Not to belabor the point, but I cannot recommend Sea of Secrets highly enough. Amanda DeWees’ book has me excited for a genre that I had feared was dead, and I’ll be waiting impatiently for her next book.

Sea of Secrets is available as an e-book at Smashwords (obviously), Barnes and Noble and at Amazon. A print copy is also available at Amazon.

Did you like Sea of Secrets, honeybun? Here are a couple more books like Sea of Secrets:

Jane Eyre by Charlotte Bronte

The Shadow of the Lynx by Victoria Holt

Advertisements

Author: J.E.

Full of sound and fury, signifying nothing.

17 thoughts on “Book Review: Sea of Secrets by Amanda DeWees

  1. It looks like a good read… the synopsis got my attention… I haven’t been inside a gothic novel for a while… i’m glad i stepped by… 🙂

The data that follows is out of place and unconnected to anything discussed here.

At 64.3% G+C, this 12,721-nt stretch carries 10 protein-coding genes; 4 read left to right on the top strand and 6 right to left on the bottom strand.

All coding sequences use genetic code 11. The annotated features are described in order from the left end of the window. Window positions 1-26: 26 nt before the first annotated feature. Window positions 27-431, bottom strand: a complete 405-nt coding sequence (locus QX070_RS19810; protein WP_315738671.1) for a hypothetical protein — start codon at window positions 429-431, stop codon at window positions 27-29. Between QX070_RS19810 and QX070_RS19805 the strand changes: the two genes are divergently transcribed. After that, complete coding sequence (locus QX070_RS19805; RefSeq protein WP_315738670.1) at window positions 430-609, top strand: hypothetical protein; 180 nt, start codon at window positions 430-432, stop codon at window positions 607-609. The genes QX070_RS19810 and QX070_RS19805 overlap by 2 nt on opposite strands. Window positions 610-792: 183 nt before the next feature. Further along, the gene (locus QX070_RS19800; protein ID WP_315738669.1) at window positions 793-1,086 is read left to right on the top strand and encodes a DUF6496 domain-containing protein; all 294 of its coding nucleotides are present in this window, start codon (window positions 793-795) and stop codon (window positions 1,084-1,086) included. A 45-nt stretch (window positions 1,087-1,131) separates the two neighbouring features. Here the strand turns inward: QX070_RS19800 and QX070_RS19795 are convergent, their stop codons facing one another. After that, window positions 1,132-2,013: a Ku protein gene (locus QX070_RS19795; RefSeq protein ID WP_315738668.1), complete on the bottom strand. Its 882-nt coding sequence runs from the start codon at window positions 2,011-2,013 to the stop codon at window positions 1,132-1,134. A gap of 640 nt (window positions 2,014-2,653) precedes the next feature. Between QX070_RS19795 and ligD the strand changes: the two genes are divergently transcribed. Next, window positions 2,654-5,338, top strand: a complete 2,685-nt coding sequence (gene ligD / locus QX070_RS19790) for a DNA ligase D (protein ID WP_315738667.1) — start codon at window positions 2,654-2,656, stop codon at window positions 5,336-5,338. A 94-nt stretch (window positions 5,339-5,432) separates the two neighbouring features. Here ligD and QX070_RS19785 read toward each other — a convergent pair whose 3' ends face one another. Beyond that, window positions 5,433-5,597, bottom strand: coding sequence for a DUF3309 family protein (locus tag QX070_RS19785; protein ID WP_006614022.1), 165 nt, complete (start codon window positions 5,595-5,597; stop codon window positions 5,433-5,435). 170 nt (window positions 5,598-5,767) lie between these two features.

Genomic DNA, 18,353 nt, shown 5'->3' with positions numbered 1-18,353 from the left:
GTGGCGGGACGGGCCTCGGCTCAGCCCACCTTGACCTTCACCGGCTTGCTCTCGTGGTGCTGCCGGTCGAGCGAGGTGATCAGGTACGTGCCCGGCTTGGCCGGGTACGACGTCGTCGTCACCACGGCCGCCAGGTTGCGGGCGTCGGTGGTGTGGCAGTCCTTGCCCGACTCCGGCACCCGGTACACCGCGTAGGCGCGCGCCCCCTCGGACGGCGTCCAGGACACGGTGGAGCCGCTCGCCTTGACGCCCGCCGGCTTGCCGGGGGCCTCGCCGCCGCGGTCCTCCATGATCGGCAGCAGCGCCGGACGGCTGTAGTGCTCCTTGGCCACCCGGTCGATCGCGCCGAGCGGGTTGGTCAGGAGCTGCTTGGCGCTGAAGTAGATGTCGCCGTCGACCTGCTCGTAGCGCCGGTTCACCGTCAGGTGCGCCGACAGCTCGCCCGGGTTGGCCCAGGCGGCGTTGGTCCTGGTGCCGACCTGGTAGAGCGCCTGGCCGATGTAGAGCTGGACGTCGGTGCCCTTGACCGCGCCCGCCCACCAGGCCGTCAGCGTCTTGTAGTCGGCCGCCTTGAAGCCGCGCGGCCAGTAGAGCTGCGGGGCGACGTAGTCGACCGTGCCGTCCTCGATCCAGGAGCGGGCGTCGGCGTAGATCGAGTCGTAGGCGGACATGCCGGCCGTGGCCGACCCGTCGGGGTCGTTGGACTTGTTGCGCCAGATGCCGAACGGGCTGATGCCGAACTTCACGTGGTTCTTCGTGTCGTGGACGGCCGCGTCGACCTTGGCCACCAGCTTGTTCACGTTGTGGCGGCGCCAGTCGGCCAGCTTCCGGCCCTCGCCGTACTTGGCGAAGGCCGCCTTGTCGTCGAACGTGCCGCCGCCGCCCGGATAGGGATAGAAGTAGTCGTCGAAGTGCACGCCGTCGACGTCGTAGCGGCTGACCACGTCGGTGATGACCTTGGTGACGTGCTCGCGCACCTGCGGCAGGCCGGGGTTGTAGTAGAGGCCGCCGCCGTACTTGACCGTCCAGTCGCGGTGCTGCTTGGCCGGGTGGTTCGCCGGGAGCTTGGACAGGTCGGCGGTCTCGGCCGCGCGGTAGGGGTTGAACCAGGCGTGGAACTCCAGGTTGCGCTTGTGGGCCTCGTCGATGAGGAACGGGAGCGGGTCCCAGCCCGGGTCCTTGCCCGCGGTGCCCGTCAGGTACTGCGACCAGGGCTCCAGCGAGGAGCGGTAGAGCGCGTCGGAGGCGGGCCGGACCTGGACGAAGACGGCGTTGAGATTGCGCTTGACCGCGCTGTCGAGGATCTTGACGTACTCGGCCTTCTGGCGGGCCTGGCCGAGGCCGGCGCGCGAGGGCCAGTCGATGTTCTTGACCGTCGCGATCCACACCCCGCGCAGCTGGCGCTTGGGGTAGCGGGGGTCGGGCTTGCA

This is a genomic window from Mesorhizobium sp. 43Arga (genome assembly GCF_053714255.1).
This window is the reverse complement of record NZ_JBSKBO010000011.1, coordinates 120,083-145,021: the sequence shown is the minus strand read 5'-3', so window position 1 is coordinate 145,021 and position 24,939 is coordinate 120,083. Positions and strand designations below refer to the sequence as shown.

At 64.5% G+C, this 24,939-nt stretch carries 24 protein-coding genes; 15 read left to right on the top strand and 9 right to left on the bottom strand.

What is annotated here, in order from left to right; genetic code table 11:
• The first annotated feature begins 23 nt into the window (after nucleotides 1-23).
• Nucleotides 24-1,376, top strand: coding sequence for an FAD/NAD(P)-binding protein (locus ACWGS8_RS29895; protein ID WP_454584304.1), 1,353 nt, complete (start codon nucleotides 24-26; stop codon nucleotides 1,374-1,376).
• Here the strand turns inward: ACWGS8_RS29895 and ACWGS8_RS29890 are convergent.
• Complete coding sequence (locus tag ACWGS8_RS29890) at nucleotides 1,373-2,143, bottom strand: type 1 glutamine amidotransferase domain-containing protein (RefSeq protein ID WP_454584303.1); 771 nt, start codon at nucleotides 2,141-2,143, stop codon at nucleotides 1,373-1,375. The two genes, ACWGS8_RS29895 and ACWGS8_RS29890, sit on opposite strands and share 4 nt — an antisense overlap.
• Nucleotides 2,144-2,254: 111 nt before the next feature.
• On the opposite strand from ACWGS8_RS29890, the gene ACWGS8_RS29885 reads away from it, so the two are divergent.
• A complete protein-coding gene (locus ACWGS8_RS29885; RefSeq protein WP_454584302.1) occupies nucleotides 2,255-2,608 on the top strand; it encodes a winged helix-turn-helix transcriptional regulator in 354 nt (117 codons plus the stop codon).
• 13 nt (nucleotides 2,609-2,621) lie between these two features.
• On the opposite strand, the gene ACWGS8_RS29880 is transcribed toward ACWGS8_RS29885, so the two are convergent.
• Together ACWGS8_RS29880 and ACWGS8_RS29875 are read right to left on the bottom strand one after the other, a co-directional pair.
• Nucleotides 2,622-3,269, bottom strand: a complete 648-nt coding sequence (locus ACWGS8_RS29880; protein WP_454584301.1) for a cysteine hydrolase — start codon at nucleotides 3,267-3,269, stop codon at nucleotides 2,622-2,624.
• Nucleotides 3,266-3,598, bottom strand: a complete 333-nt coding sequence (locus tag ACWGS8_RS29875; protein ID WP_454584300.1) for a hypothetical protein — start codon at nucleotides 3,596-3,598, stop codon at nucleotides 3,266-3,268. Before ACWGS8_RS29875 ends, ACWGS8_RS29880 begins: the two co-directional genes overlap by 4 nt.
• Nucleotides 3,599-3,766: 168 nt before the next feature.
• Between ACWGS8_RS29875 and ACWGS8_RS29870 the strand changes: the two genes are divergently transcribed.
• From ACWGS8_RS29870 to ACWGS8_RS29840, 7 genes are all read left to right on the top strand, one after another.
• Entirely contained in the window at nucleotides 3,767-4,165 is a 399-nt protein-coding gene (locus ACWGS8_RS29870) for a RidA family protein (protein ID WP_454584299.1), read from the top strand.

• Try it out — it’s absolutely as good as anything I’ve read by Daphne DuMaurier or Mary Stewart. Best gothic I’ve read in ages!

      • I will…. once i find time between my senior year and managing my new released novel… I really want to read a gothic novel, right now i’m indulging the Jack west Jr. series by Matthew Reilly… its like lord of the rings of the modern world

      • Post a link to your new novel, Ahamin – I’m interested. And thanks for the Jack West Jr. recommendation.

  2. Miss Ruby Jones, thank you so much for your kind review. I feel truly honored by your praise! It’s wonderful to find a kindred spirit who shares my love for classic gothic romances. Readers like you make me determined to write more in this neglected genre. Many thanks, again, for your lovely words.

    • @Amanda DeWees: The pleasure was all mine, I assure you! It’s always so exciting for me to discover an author that’s new to me whose work is so accomplished. Even better when that author writes — and loves — an almost forgotten genre like Gothic romance. I hope you write many more of these books!